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Tick-borne illnesses are increasing in prevalence and geographic reach. Because the presentation of these illnesses is sometimes nonspecific, they can often be misdiagnosed, especially in the early stages of illness. A detailed history with questions involving recent activities and travel and a thorough physical examination will help narrow the diagnosis. While some illnesses can be diagnosed on clinical findings alone, others require confirmatory testing, which may take days to weeks to result. This issue reviews the emergency department presentation of 9 common tick-borne illnesses and evidence-based recommendations for identification, testing, and treatment.
A 10-year-old girl presents to the ED with left knee swelling and pain. She has been able to walk, but the swelling and pain have become worse over the last 3 to 4 days. The girl says she has not had a fever or chills, and there is no known trauma. The girl’s mother states that her daughter spent 3 weeks at summer camp in Connecticut a few months ago, but otherwise has not traveled recently. On examination, the girl’s knee is swollen, but without erythema or warmth. The girl is able to bear weight, but she is unable to fully flex her knee. X-rays of her knee are significant only for a joint effusion. Should you perform an arthrocentesis of the girl's knee? What lab work would help in making the diagnosis? What are the best treatment options for this patient?
A 5-year-old girl with no past medical history presents to your ED. Her mother noticed that the girl was having difficulty walking today, so she brought her in. She states that her daughter has been complaining that she's tired, and has been saying that her legs feel "weird"after playing in the park yesterday. The mother also mentions that they have a new dog that likes to run in the woods behind their house. On examination, the girl is afebrile with a normal heart rate and respiratory rate. The examination is significant for 3/5 strength in her legs bilaterally, with normal sensation. The girl has had no fever, cough, or congestion. As you consider the possible diagnoses, you begin to wonder whether a lumbar puncture or head imaging is necessary...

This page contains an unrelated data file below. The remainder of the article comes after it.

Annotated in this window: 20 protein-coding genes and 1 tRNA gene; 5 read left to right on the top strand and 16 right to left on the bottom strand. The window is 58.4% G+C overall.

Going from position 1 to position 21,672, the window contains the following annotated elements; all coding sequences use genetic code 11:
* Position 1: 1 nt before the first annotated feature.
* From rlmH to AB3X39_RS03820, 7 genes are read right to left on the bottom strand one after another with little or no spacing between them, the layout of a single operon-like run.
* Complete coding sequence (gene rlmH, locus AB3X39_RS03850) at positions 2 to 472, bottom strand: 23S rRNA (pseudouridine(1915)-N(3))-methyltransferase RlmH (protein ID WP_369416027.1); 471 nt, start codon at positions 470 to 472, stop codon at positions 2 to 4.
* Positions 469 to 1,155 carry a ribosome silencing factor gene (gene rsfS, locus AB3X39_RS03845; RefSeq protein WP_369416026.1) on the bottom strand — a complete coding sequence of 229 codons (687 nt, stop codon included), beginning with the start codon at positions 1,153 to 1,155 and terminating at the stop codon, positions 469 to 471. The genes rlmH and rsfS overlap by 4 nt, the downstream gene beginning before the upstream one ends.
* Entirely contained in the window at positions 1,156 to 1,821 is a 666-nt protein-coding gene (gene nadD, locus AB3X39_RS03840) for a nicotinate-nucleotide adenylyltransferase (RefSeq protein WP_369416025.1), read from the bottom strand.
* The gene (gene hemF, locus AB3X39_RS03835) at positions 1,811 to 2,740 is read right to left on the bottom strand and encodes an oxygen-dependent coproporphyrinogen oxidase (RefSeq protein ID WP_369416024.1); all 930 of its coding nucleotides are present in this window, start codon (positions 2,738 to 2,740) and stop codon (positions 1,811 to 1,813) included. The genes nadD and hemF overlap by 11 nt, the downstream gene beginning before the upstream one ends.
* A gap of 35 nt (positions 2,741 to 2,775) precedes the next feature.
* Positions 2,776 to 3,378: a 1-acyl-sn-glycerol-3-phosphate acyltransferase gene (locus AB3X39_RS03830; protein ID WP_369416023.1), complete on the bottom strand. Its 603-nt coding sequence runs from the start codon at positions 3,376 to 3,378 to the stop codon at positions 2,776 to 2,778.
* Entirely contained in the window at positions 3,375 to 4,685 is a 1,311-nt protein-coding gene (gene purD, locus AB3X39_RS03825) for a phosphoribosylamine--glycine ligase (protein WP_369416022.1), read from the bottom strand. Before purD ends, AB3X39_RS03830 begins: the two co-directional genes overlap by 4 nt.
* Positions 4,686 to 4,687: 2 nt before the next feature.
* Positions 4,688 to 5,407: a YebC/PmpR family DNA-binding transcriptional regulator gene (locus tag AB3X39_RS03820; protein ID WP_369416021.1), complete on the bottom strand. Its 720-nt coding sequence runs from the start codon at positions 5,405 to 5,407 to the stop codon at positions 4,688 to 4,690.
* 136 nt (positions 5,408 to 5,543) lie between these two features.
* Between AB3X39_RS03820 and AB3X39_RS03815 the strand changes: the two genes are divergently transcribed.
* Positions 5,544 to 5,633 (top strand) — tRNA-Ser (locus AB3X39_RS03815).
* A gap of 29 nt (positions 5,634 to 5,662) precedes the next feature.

An otherwise-healthy 8-year-old boy is brought in by paramedics for altered mental status. He is lethargic, responds only to painful stimuli, and has incomprehensible speech. The child has had fevers, headache, and vomiting for the last 5 days. The boy’s vital signs are as follows: heart rate, 150 beats/min; temperature, 39°C (102.2°F); respiratory rate, 30 breaths/min; oxygen saturation, 98%; and blood pressure, 75/40 mm Hg. On examination, you note a diffuse petechial rash on his trunk, arms, legs, palms, and soles. The boy’s mother tells you the rash has been spreading from his extremities to his abdomen over the last few days. What initial laboratory studies would help you make a diagnosis? What additional complications could arise? Is doxycycline safe for this patient?
Tick-borne illnesses often present a diagnostic challenge for the emergency clinician. Tick bites are usually not painful, and patients are often unaware of the bite1 because the initial local reaction to a tick bite may be similar to the bite of another insect, such as a mosquito or a chigger. Tick-borne illnesses can be easily overlooked on a patient's initial presentation to the emergency department (ED), because the risk and exposure may seem minimal, such as simply playing in the backyard or having a pet that may bring ticks into the house. Nonetheless, many tick-borne illnesses can lead to serious or life-threatening sequelae if left untreated. This issue of Pediatric Emergency Medicine Practice discusses the presentation of 9 tick-borne illnesses, reviews the differential diagnosis for each illness, and provides recommendations for the diagnosis and management of these illnesses in the ED.